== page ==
Notes for a final year essay

The only question left to ask is what is what kind of learner are you and how can you build this into the 5Rs approach to develop achieve note taking success?

 

*Some examples of the evidence:
  • Evans B and Shively C. Using the Cornell Note-Taking System Can Help Eighth Grade Students Alleviate the Impact of Interruptions While Reading at Home. Journal of Inquiry and Action in Education. 2019;10:1-35.
  • Donohoo J. Learning How to Learn: Cornell Notes as an Example. Journal of Adolescent & Adult Literacy. 2010;54:224-227.
  • Hayati A and Jalilifar A. The Impact of Note-taking Strategies on Listening Comprehension of EFL Learners. English Language Teaching. 2009;2.
  • Quintus L, Borr M, Duffield S, Napoleon L and Welch A. The impact of the Cornell note-taking method on students’ performance in a high school family and consumer sciences class. Family and Consumer Sciences Research Journal. 2012;30:27-38.

Student Advocate tips for… starting uni

Student wearing bright orange hoodie that reads: here to help

Our Bristol Futures Student Advocates come from every faculty in the university, and are here to support you to grow your skills and become an even better student.

With a few years’ experience under their belts, we asked them to share their top tips for starting uni. Here’s what they said…

Get organised

Check your emails regularly, they often have opportunities and helpful information that is easy to miss. It’s a great way to find out what is going on at the university and to stay in the loop. Natasha, 2nd year History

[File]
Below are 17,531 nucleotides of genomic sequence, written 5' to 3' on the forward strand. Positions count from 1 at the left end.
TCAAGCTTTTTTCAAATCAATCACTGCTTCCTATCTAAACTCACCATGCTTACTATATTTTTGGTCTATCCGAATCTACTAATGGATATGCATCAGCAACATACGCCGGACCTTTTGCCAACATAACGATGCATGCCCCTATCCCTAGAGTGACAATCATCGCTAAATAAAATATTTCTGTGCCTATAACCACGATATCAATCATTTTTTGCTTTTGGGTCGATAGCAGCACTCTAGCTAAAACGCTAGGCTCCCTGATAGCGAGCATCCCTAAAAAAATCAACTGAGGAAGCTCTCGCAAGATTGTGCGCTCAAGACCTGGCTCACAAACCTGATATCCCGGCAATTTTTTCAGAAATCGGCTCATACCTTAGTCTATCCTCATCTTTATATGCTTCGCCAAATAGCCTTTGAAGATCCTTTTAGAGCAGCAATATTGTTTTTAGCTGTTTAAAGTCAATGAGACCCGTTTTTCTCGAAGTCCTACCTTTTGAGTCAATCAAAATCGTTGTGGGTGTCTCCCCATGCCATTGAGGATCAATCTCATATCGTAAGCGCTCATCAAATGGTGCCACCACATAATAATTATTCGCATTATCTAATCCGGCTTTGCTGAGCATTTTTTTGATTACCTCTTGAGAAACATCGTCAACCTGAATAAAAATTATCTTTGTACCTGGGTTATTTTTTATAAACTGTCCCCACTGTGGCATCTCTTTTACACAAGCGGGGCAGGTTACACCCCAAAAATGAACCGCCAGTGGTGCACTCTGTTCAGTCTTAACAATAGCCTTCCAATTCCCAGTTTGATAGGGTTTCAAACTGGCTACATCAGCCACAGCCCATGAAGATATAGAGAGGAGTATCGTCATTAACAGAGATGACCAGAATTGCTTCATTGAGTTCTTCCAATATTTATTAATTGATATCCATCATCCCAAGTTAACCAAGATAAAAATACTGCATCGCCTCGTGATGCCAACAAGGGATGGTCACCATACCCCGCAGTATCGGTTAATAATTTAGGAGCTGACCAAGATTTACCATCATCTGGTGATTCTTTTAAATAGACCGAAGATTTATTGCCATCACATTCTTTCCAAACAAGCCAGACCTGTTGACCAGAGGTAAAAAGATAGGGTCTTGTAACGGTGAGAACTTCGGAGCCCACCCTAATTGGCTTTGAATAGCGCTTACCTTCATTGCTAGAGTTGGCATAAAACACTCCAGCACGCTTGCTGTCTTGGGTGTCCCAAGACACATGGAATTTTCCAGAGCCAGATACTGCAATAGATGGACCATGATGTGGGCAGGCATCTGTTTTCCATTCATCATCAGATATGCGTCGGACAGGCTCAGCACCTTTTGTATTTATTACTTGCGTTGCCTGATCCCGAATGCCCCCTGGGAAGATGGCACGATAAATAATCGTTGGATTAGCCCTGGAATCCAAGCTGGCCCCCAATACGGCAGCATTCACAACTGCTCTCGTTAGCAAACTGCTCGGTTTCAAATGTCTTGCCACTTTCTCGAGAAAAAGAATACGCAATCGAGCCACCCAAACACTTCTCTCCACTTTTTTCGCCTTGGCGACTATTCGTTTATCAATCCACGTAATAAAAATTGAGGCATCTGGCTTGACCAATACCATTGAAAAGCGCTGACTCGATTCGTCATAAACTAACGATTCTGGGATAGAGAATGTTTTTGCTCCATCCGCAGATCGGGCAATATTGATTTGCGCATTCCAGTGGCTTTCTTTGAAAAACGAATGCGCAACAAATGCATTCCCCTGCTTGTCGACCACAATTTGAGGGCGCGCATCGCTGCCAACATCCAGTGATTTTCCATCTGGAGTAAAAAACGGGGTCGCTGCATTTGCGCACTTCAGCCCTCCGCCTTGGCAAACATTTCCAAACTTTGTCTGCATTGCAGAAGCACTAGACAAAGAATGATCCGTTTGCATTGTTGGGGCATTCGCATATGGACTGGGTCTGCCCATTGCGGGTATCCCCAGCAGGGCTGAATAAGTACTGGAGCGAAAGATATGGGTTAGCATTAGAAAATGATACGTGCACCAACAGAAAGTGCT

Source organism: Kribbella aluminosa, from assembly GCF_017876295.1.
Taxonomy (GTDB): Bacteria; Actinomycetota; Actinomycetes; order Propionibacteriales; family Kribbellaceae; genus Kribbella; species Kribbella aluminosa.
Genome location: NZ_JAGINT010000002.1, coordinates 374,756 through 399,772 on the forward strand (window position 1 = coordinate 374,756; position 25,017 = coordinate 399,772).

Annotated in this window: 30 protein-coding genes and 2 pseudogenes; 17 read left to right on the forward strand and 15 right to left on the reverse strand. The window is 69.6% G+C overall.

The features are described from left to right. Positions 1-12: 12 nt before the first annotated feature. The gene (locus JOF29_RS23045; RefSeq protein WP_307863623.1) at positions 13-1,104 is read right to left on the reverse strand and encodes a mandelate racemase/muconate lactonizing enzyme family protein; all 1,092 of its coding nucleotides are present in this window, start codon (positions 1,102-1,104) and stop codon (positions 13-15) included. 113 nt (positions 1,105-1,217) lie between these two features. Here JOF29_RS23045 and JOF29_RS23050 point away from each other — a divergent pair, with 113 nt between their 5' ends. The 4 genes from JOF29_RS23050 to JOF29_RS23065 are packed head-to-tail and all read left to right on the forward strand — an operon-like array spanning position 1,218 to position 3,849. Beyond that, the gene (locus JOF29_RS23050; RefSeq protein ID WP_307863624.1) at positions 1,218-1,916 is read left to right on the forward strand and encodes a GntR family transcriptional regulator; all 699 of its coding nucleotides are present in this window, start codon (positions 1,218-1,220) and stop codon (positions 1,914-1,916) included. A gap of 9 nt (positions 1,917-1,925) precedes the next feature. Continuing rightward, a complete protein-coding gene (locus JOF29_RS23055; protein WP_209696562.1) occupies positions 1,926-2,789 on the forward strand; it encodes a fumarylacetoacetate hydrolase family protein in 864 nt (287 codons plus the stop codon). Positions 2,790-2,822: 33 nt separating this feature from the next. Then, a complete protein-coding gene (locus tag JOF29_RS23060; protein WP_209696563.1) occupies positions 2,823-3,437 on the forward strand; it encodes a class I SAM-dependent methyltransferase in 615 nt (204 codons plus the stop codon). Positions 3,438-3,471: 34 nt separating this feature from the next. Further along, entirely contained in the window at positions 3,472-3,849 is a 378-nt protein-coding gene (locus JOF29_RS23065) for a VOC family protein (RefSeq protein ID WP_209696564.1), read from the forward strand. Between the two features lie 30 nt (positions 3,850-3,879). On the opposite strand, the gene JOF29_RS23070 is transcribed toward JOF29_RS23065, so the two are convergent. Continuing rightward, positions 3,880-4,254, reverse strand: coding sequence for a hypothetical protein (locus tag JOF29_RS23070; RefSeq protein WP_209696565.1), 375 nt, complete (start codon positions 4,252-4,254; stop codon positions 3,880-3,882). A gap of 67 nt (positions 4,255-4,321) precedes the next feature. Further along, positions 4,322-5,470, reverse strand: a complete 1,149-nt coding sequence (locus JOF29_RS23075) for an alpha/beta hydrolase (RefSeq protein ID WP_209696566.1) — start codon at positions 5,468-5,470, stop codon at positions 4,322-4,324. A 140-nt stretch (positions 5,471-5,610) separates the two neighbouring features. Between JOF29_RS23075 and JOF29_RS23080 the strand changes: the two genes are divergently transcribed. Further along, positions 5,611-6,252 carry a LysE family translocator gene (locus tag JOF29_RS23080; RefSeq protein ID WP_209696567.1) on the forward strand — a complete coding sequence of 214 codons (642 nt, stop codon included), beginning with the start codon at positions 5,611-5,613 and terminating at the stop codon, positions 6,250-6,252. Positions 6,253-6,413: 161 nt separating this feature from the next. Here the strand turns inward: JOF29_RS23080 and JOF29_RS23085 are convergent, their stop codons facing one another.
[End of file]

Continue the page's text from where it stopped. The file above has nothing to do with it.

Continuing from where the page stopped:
It is quite daunting to have so many course materials at the start of the term, one thing that I usually do is to download all of the lecture notes, slides, homework, and other important document to the university OneDrive, and then organize it. That way, when you are starting to work on a project / homework, you will have the required material at the tip of your hands! Ryan, 2nd Year Mathematics

Find what works for you

Try and find out what time of the day you have the most energy and motivation to do your work. For example, I know I am most productive in the morning and I am awful at working past 8pm, so I make sure to get up early in the morning to get started on work so I can have my evening off. Others however prefer to work later in the evening and get a rush of energy. Find out what works for you and use it! Breanna, 3rd year Psychology 

When starting uni, especially first year, it’s a great time to experiment with different organization and note-taking methods, different ways to approach your learning. It’s a time to try new things and then picking what you like best. This way you’ll build habits that suit you that will stick with you throughout your studies.  Martina, 2nd year Biochemistry with Medical Biochemistry

Get to grips with reading and taking notes

When tackling readings, don’t expect to immediately understand it after skim reading it. I’d recommend waiting a while and then writing out the key points you remember the most to find out what stood out to you.